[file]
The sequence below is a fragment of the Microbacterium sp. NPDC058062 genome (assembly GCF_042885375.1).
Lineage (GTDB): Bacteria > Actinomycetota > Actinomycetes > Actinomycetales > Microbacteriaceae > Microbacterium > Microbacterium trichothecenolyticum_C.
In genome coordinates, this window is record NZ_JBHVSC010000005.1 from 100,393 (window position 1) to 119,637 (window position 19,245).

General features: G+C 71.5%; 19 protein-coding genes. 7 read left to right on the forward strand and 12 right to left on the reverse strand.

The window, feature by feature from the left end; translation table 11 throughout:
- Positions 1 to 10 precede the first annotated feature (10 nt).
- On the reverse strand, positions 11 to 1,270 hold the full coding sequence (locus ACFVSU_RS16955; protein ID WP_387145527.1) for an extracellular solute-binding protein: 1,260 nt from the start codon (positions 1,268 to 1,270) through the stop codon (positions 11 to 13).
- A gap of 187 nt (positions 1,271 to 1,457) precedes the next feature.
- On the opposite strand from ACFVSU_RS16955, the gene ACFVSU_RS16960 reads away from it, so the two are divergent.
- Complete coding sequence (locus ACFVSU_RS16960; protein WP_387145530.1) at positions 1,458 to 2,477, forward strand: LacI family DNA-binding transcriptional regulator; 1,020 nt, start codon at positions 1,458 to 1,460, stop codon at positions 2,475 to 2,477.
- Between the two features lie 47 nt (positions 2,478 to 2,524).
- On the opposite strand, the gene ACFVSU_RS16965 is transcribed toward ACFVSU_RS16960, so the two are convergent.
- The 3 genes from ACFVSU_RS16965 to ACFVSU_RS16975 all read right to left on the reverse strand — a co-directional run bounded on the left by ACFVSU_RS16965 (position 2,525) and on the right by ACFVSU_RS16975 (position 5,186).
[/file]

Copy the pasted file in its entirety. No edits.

The sequence below is a fragment of the Microbacterium sp. NPDC058062 genome (assembly GCF_042885375.1).
Lineage (GTDB): Bacteria > Actinomycetota > Actinomycetes > Actinomycetales > Microbacteriaceae > Microbacterium > Microbacterium trichothecenolyticum_C.
In genome coordinates, this window is record NZ_JBHVSC010000005.1 from 100,393 (window position 1) to 119,637 (window position 19,245).

General features: G+C 71.5%; 19 protein-coding genes. 7 read left to right on the forward strand and 12 right to left on the reverse strand.

The window, feature by feature from the left end; translation table 11 throughout:
- Positions 1 to 10 precede the first annotated feature (10 nt).
- On the reverse strand, positions 11 to 1,270 hold the full coding sequence (locus ACFVSU_RS16955; protein ID WP_387145527.1) for an extracellular solute-binding protein: 1,260 nt from the start codon (positions 1,268 to 1,270) through the stop codon (positions 11 to 13).
- A gap of 187 nt (positions 1,271 to 1,457) precedes the next feature.
- On the opposite strand from ACFVSU_RS16955, the gene ACFVSU_RS16960 reads away from it, so the two are divergent.
- Complete coding sequence (locus ACFVSU_RS16960; protein WP_387145530.1) at positions 1,458 to 2,477, forward strand: LacI family DNA-binding transcriptional regulator; 1,020 nt, start codon at positions 1,458 to 1,460, stop codon at positions 2,475 to 2,477.
- Between the two features lie 47 nt (positions 2,478 to 2,524).
- On the opposite strand, the gene ACFVSU_RS16965 is transcribed toward ACFVSU_RS16960, so the two are convergent.
- The 3 genes from ACFVSU_RS16965 to ACFVSU_RS16975 all read right to left on the reverse strand — a co-directional run bounded on the left by ACFVSU_RS16965 (position 2,525) and on the right by ACFVSU_RS16975 (position 5,186).